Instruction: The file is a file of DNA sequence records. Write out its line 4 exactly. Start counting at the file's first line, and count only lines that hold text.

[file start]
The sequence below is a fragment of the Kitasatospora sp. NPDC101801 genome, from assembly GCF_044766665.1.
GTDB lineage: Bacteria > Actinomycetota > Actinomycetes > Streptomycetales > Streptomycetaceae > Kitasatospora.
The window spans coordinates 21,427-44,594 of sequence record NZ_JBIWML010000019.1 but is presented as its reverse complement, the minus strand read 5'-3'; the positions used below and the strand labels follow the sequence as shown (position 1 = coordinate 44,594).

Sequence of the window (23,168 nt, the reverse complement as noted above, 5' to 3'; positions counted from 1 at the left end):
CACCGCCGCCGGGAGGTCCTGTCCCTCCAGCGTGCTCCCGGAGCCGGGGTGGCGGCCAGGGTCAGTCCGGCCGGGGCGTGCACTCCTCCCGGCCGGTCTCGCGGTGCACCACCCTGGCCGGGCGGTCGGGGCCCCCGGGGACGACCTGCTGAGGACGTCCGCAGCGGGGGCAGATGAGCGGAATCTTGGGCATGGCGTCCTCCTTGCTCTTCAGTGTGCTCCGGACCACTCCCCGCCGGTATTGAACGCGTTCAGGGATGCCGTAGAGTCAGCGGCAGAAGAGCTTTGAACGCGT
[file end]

Sequence of the window (23,168 nt, the reverse complement as noted above, 5' to 3'; positions counted from 1 at the left end):